University of New Mexico student Madelyn Lucas has been a New Student Orientation (NSO) leader for two years. During the last two summers, Lucas would get to main campus early Monday morning and chauffeur dozens of incoming students around UNM until Thursday evening.

Lucas said she hasn’t noticed a decline in the hundred or so incoming students she has worked within her two years as an NSO leader; however, in her other job as a student leader of the undergraduate student government, she grapples with it every day.

Since the fall semester of 2012, student enrollment has plummeted by one-fifth (21.68%), according to data from UNM’s Office of Institutional Analytics (OIA). The decline is in response to national trends and campus events, according to Provost James Holloway —  which has led to budget shortages, departmental scale back and a drastic shift in life for all UNM community members.



"That’s significant," Holloway said. "That’s a challenge we’ll have to work on."

Holloway started at the University in July 2019 but said he was aware of it even before he started as provost. His previous school, the University of Michigan, had stable enrollment trending upward, according to Holloway. Still, he said that enrollment is at the forefront of his mind and his office.

A large whiteboard in his office used to have "it’s all about enrollment, stupid" written across it. Holloway said he wanted to remind himself and everyone who came through his office about how to import he believes enrollment is.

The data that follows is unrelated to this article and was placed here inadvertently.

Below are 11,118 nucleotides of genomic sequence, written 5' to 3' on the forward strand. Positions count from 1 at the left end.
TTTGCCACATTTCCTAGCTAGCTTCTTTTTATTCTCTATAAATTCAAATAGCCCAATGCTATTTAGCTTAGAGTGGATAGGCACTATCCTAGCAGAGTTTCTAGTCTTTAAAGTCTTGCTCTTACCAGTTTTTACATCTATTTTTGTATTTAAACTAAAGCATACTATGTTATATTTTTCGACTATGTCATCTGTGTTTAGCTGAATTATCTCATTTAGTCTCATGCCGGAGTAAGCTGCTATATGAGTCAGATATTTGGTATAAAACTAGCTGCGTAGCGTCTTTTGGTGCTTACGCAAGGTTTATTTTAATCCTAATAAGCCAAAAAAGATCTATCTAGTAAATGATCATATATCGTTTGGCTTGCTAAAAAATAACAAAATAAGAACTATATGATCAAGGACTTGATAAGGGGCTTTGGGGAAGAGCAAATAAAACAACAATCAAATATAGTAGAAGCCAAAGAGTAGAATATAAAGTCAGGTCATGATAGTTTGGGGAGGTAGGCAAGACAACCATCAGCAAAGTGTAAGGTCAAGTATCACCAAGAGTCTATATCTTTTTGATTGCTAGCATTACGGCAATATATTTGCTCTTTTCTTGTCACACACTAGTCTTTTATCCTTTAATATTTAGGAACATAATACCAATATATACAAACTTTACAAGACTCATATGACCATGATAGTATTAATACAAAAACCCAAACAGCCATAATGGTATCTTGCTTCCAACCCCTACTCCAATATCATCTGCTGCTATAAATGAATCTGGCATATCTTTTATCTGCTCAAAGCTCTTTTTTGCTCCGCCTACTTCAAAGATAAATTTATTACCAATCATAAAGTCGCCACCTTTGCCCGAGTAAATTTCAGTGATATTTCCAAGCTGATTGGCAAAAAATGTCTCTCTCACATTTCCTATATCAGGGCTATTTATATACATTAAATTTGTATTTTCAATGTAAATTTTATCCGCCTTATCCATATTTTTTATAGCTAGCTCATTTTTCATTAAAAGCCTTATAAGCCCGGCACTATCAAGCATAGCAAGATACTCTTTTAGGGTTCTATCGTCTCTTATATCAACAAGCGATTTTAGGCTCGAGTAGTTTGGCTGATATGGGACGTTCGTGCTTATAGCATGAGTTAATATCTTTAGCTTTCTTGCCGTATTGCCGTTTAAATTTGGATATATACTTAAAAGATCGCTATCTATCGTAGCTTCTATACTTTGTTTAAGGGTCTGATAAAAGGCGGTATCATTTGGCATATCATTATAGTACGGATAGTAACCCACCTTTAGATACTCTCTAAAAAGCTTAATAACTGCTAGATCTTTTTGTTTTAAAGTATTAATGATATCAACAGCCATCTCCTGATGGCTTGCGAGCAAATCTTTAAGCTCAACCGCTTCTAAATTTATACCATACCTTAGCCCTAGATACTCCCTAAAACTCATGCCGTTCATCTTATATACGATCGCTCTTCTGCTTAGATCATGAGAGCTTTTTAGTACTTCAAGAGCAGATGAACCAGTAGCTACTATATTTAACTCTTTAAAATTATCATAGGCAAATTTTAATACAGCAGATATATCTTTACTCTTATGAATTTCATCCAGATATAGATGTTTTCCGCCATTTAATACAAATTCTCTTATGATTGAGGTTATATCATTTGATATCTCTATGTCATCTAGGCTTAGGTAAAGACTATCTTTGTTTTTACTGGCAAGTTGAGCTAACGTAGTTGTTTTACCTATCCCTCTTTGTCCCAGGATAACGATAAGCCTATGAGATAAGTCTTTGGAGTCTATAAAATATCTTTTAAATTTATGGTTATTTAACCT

"Enrollment is important first because it’s how we deliver on our mission, and so if we're going to educate the next generation of leaders and contributors to our society we need to get them here. We need to show them the value of UNM as a place to study and learn," Holloway said.

The number of credit hours undergraduate students are taking dropped by 20.37% over the past five years, according to the 2019 Official Enrollment Report, an annual report created by UNM OIA. The most significant decreases came from the College of Arts and Sciences at 26.80% and the College of Education with a 28.57% drop from fall 2015 to fall 2019.

According to the report, 18,671 of the 22,792 students who attended UNM during the fall 2019 semester came from New Mexico. The second-largest group of students came from the American Southwest — 561 students from California, 404 from Texas, 266 from Colorado and 221 from Arizona.

Dan Garcia, the vice president of enrollment, said the University is reaching out to "academically qualified" students across the nation who take the ACT and SAT tests and promoting them to come to UNM.

"The commitment that we make is that we’re never going to displace a New Mexico resident," Garcia said. "We’re only going to give opportunities as space is available to out-of-state students, but it’s going to improve the quality of the educational experience for some of our New Mexico residents who just haven't had an opportunity to interact with people from across the nation or the globe."